United States District Court, E.D. Texas, Sherman Division
ORDER AND OPINION
KIMBERLY C. PRIEST JOHNSON UNITED STATES MAGISTRATE JUDGE
before the Court is pro se Plaintiff Shelley
Soniat's Motion for an Attorney (Dkt. 6). For the
following reasons, the Court finds Plaintiff's motion
(Dkt. 6) is DENIED.
previously filed a lawsuit in three (3) separate actions in
this district in 2014. The first case was referred to Magistrate
Judge Don D. Bush from Judge Richard Schell (collectively,
the “Judicial Defendants”) for pretrial
management. Judge Bush denied Plaintiff's request for the
issuance of summons and recommended Plaintiff's case be
dismissed with prejudice for failure to state a claim.
See Soniat v. Jackson, 2014 WL 6968871, at *2, 6
(E.D. Tex. Dec. 9, 2014). Judge Schell subsequently adopted
Judge Bush's report and dismissed the consolidated
action. See Soniat v. Jackson, 2015 WL 1503650 (E.D.
Tex. Mar. 31, 2015). Plaintiff appealed, but the Fifth
Circuit affirmed. See Soniat v. Jackson, 628 F.
App'x 292 (5th Cir. 2016). Plaintiff filed a petition for
a writ of certiorari in the Supreme Court, but it was denied
on May 16, 2016. See Soniat v. Jackson, 136 S.Ct.
2016, 2016 WL 900300 (May 16, 2016).
20, 2016, Plaintiff filed another lawsuit in this district
against the Judicial Defendants and the Department of Housing
and Urban Development (“HUD”),  asserting that
the Judicial Defendants discriminated against her by not
allowing her to exercise and enjoy her rights under the Fair
Housing Act. Further, she asserted HUD's policy of
deferring to the Judicial Defendants' discretion and
refusing to respond to her previous lawsuit has a
discriminatory effect on women and minorities.
December 16, 2016, the undersigned entered two (2) Report and
Recommendations, recommending Plaintiff's claims be
dismissed against all defendants, in which the district court
adopted on January 6, 2017. See Soniat v. Dep't of
Hous. and Urban Dev., 2017 WL 68562 (E.D. Tex. Jan. 6,
2017); Soniat v. Dep't of Hous. and Urban Dev.,
2017 WL 73073 (E.D. Tex. Jan. 6, 2017). That case is
currently pending on appeal.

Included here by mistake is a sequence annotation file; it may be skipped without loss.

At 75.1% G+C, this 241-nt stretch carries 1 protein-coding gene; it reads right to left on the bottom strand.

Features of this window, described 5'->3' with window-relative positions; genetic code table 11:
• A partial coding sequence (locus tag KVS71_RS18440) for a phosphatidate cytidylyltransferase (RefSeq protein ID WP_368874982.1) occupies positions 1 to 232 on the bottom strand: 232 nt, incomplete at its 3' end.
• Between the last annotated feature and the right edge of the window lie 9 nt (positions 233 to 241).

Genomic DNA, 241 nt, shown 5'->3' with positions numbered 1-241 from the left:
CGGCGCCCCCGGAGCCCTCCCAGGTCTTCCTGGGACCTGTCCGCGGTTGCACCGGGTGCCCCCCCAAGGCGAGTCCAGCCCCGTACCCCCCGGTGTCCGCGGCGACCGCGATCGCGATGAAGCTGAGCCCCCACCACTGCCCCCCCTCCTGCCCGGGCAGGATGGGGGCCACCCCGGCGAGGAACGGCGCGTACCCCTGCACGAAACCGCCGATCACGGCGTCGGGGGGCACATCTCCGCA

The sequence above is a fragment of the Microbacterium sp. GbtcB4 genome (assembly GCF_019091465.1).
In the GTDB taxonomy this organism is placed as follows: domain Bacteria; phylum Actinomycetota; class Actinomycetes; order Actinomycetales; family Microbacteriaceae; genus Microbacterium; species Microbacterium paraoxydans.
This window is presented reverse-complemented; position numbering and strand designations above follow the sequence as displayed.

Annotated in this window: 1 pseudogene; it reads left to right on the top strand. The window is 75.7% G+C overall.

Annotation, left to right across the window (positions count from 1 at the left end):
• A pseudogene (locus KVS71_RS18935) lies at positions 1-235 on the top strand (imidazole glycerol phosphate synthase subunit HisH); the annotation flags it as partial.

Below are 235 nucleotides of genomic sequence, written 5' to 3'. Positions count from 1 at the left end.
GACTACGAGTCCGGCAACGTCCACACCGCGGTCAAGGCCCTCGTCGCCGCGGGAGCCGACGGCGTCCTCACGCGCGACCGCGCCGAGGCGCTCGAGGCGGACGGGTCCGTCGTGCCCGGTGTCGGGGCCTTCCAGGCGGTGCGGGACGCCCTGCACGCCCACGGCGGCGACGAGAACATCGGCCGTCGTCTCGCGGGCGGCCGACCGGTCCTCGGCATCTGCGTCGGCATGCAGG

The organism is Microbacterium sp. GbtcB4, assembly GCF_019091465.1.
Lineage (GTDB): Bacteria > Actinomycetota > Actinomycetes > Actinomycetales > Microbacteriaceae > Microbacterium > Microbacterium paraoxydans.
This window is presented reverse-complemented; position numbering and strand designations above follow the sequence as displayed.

March 6, 2017, Plaintiff filed the instant action against the
Texas Real Estate Commission, Texas Association of Realtors,
and National Association of Realtors
(“Defendants”) (Dkt. 1), wherein she asserted the
same complaints essentially stated in her first two (2)
lawsuits. On April 3, 2017, Plaintiff filed the Motion for an
Attorney, requesting the Court to appoint counsel under 42
U.S.C. § 3613. See Dkt. 6 at 1.
general, there is no constitutional right to appointment of
counsel in civil cases. See Santana v. Chandler, 961
F.2d 514, 516 (5th Cir. 1992). Parties to an action for
discrimination in housing may seek the appointment of counsel
under 42 U.S.C. § 3613(b)(1). However, appointment of
counsel is left to the discretion of the court. See
42 U.S.C. § 3613(b); Roberts v. McKinney Hous.
Auth., 2007 WL 1795691, at *1 (E.D. Tex. June 20, 2007).
little case law exists on the appointment of an attorney
under 42 U.S.C. § 3613(b), courts have found case law on
the appointment of an attorney under 42 U.S.C. §
2000e-5(f)(1) to be instructive and persuasive. See
Jackson v. Park Place Condos. Ass'n, Inc., 2014 WL
494789, at *2 (D. Kan. Feb. 6, 2014); Zhu v. Countrywide
Realty Co., 148 F.Supp.2d 1154, 1157 (D. Kan. 2001).
Those courts follow factors identified by the Tenth Circuit
when evaluating a motion for appointment of counsel. See
Id. (citing Castner v. Colo. Springs
Cablevision, 979 F.2d 1417, 1421 (10th Cir. 1992)).
Before counsel may be appointed under 42 U.S.C. §
2000e-5, the plaintiff requesting the appointment must make
affirmative showings of: (1) financial inability to pay for
counsel; (2) diligence in attempting to secure counsel; and
(3) meritorious allegations of discrimination. See
the first and second elements, Plaintiff has briefly stated
that she is unable to afford counsel. See Dkt. 1.
Although she has not provided financial information, the
Court will assume this is true for purposes of this analysis.
Plaintiff further showed that she contacted at least three
(3) attorneys who refused to represent her. See Dkt.
1 at 11. However, Plaintiff cannot show the third element.
warrant appointment of counsel, Plaintiff must affirmatively
show she asserted meritorious claims. See Jackson,
2014 WL 494789, at *3. In the instant lawsuit, Plaintiff